DDoS, or a distributed denial-of-service attack, is one of the most common ways to conceal serious intrusions, extort enterprises or sabotage competitors. We’ve seen many DDoS attacks take place in 2015, and reports have already been released emphasizing on the growth in popularity of these attacks.
The Highlights in Kaspersky’s Report
Kaspersky’s researchers have made several important conclusions in their findings based on research on the third quarter of 2015:
- DDoS attacks target financial organizations and extort them.
- DDoS attacks have started employing new tactics to increase the number of attacks by manipulating web pages.
- Linux-based botnets prevail in the distribution of DDoS attacks.
According to data compiled by the infamous lab, at least 45% of detected DDoS attacks were launched from Linux machines. One of the more ‘innovative’ such attacks witnessed this year was the one upon the CloudFare company.
Here’s how it went:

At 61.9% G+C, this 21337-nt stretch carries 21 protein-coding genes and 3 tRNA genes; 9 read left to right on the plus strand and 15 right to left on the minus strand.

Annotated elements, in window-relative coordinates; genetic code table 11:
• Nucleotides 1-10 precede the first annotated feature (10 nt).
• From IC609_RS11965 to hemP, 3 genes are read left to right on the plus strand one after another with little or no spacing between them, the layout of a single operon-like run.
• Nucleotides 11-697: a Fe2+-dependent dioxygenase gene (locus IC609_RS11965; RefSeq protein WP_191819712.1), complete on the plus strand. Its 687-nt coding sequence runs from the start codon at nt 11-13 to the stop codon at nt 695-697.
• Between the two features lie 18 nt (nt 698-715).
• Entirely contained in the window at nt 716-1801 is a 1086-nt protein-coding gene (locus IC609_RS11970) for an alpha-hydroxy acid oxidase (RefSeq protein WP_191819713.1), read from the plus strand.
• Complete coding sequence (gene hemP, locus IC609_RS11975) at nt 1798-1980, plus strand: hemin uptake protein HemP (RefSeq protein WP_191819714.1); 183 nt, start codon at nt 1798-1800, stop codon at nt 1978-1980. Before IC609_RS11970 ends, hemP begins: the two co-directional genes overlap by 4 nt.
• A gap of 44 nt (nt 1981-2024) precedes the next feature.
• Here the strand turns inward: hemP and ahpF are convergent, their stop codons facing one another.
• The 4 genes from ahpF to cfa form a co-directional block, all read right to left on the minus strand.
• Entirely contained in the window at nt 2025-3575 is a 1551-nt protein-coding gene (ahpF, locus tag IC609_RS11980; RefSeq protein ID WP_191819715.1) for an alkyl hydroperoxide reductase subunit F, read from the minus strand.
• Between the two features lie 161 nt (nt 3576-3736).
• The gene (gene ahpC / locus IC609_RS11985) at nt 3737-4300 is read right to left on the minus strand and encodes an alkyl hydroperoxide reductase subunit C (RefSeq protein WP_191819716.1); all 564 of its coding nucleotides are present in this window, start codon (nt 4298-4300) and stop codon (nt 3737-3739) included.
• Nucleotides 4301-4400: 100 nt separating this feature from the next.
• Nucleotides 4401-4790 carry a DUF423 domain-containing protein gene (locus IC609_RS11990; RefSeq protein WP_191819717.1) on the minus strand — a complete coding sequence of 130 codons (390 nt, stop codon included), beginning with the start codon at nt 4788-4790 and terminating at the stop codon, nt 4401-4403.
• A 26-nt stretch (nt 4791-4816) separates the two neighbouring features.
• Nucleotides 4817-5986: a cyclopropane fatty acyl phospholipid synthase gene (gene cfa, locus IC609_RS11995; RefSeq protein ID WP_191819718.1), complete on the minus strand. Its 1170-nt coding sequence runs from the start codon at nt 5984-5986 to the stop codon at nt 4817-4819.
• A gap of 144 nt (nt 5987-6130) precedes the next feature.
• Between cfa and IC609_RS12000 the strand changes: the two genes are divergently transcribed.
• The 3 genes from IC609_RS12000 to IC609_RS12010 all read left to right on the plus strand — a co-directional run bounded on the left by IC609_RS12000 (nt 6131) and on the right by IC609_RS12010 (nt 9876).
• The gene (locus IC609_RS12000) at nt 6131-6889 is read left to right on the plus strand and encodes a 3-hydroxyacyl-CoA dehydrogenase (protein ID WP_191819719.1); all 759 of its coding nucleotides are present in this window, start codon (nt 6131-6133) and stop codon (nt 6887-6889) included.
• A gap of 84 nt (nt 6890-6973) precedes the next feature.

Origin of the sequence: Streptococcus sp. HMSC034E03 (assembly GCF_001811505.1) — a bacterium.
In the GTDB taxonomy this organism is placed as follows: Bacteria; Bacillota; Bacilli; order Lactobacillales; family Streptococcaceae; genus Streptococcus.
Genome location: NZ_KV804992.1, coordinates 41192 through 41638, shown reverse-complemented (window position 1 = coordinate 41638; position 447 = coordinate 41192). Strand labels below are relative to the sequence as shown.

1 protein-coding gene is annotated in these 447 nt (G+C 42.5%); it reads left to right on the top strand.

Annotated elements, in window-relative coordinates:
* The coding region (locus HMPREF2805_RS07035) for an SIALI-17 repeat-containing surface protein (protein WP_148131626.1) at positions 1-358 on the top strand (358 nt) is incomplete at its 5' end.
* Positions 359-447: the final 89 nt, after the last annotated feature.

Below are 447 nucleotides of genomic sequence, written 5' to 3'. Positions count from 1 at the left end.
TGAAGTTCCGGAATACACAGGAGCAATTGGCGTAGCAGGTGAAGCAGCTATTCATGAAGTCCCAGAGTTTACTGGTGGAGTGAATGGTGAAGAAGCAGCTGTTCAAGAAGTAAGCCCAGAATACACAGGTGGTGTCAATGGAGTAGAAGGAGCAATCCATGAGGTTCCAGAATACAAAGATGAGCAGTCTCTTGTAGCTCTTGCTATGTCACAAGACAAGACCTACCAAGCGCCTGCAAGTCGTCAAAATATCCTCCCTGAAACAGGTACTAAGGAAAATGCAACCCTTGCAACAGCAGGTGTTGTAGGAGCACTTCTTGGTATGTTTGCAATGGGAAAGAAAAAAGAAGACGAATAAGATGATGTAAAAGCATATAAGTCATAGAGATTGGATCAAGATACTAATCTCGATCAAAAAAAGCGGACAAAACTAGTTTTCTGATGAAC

The XOR Attack
A Linux-based, DDoS botnet was continuously observed by security specialists. Its victims were primarily Asian websites that belonged to educational institutions and gaming communities. What differentiates this botnet from others is the extensive use of XOR encryption, applied both in the malware and in the communication with the Command & Control server. Not only does the botnet use XOR encryption but it also can self-propagate by brute-forcing passwords to the root account in Linux systems.
DDoS Attacks’ Duration, Location
Kaspersky also reported an attack against one of its clients which lasted about 2 weeks. Moreover, a company situated in Holland was hit 22 times. It’s only logical that DDoS attacks are becoming more and more sophisticated, and the tools to carry them have been made easily available on the black market.
Kaspersky’s data also indicates that the primary victims of such attacks are users living in China, the USA, South Korea, Russia, Vietnam, Croatia, Canada, Japan, Holland, and France. Also, the most common DDoS attack scenarios employed SYN, TCP and HTTP packets.
Even though the number of attacks is uneven throughout the year, one day has shown a notable peak. The highest number of attacks in one single day was 1344, and was recorded on the 24th of September. Curiously, in the third quarter of 2015, Tuesday displayed the highest DDoS activity of all week days.
Have a look at the whole 2015 Kaspersky DDoS report.
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